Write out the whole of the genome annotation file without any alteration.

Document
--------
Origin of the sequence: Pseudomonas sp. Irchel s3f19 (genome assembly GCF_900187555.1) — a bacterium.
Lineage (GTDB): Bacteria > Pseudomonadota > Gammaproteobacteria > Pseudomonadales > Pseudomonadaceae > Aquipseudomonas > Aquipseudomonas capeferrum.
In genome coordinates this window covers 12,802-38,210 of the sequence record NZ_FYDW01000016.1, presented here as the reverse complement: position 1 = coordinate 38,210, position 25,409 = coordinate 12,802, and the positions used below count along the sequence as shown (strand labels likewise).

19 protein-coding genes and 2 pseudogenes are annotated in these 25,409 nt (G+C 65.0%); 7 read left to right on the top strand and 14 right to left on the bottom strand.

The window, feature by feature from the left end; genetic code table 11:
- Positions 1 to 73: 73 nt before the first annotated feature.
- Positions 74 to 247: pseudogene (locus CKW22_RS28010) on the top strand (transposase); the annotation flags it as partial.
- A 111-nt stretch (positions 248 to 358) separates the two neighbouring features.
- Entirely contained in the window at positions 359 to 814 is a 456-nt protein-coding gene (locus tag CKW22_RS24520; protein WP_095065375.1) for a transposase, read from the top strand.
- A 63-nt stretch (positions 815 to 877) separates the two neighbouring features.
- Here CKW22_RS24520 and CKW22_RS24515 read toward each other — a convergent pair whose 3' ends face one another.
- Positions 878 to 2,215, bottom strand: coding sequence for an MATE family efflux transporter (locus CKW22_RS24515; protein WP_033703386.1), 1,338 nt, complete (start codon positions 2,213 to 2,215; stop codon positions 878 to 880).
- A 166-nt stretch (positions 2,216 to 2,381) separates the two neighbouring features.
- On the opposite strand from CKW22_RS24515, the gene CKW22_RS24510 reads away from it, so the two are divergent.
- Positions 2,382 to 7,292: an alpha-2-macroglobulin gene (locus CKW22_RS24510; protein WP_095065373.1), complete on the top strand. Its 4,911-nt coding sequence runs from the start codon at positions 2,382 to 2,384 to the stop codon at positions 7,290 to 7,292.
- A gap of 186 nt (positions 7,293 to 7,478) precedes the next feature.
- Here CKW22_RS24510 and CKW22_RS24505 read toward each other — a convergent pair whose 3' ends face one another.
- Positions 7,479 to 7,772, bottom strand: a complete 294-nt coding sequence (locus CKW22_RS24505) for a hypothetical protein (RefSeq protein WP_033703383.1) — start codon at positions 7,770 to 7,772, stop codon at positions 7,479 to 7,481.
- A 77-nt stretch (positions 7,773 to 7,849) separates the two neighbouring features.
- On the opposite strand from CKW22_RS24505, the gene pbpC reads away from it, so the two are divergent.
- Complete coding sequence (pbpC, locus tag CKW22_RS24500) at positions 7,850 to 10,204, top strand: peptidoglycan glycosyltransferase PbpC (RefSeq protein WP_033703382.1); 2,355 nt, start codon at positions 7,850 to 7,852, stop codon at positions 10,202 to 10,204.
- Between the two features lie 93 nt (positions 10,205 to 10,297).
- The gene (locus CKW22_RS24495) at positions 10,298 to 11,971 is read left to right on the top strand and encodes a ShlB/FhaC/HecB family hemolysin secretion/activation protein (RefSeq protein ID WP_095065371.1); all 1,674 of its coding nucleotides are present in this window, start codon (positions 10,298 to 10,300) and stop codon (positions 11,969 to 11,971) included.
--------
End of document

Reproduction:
Origin of the sequence: Pseudomonas sp. Irchel s3f19 (genome assembly GCF_900187555.1) — a bacterium.
Lineage (GTDB): Bacteria > Pseudomonadota > Gammaproteobacteria > Pseudomonadales > Pseudomonadaceae > Aquipseudomonas > Aquipseudomonas capeferrum.
In genome coordinates this window covers 12,802-38,210 of the sequence record NZ_FYDW01000016.1, presented here as the reverse complement: position 1 = coordinate 38,210, position 25,409 = coordinate 12,802, and the positions used below count along the sequence as shown (strand labels likewise).

19 protein-coding genes and 2 pseudogenes are annotated in these 25,409 nt (G+C 65.0%); 7 read left to right on the top strand and 14 right to left on the bottom strand.

The window, feature by feature from the left end; genetic code table 11:
- Positions 1 to 73: 73 nt before the first annotated feature.
- Positions 74 to 247: pseudogene (locus CKW22_RS28010) on the top strand (transposase); the annotation flags it as partial.
- A 111-nt stretch (positions 248 to 358) separates the two neighbouring features.
- Entirely contained in the window at positions 359 to 814 is a 456-nt protein-coding gene (locus tag CKW22_RS24520; protein WP_095065375.1) for a transposase, read from the top strand.
- A 63-nt stretch (positions 815 to 877) separates the two neighbouring features.
- Here CKW22_RS24520 and CKW22_RS24515 read toward each other — a convergent pair whose 3' ends face one another.
- Positions 878 to 2,215, bottom strand: coding sequence for an MATE family efflux transporter (locus CKW22_RS24515; protein WP_033703386.1), 1,338 nt, complete (start codon positions 2,213 to 2,215; stop codon positions 878 to 880).
- A 166-nt stretch (positions 2,216 to 2,381) separates the two neighbouring features.
- On the opposite strand from CKW22_RS24515, the gene CKW22_RS24510 reads away from it, so the two are divergent.
- Positions 2,382 to 7,292: an alpha-2-macroglobulin gene (locus CKW22_RS24510; protein WP_095065373.1), complete on the top strand. Its 4,911-nt coding sequence runs from the start codon at positions 2,382 to 2,384 to the stop codon at positions 7,290 to 7,292.
- A gap of 186 nt (positions 7,293 to 7,478) precedes the next feature.
- Here CKW22_RS24510 and CKW22_RS24505 read toward each other — a convergent pair whose 3' ends face one another.
- Positions 7,479 to 7,772, bottom strand: a complete 294-nt coding sequence (locus CKW22_RS24505) for a hypothetical protein (RefSeq protein WP_033703383.1) — start codon at positions 7,770 to 7,772, stop codon at positions 7,479 to 7,481.
- A 77-nt stretch (positions 7,773 to 7,849) separates the two neighbouring features.
- On the opposite strand from CKW22_RS24505, the gene pbpC reads away from it, so the two are divergent.
- Complete coding sequence (pbpC, locus tag CKW22_RS24500) at positions 7,850 to 10,204, top strand: peptidoglycan glycosyltransferase PbpC (RefSeq protein WP_033703382.1); 2,355 nt, start codon at positions 7,850 to 7,852, stop codon at positions 10,202 to 10,204.
- Between the two features lie 93 nt (positions 10,205 to 10,297).
- The gene (locus CKW22_RS24495) at positions 10,298 to 11,971 is read left to right on the top strand and encodes a ShlB/FhaC/HecB family hemolysin secretion/activation protein (RefSeq protein ID WP_095065371.1); all 1,674 of its coding nucleotides are present in this window, start codon (positions 10,298 to 10,300) and stop codon (positions 11,969 to 11,971) included.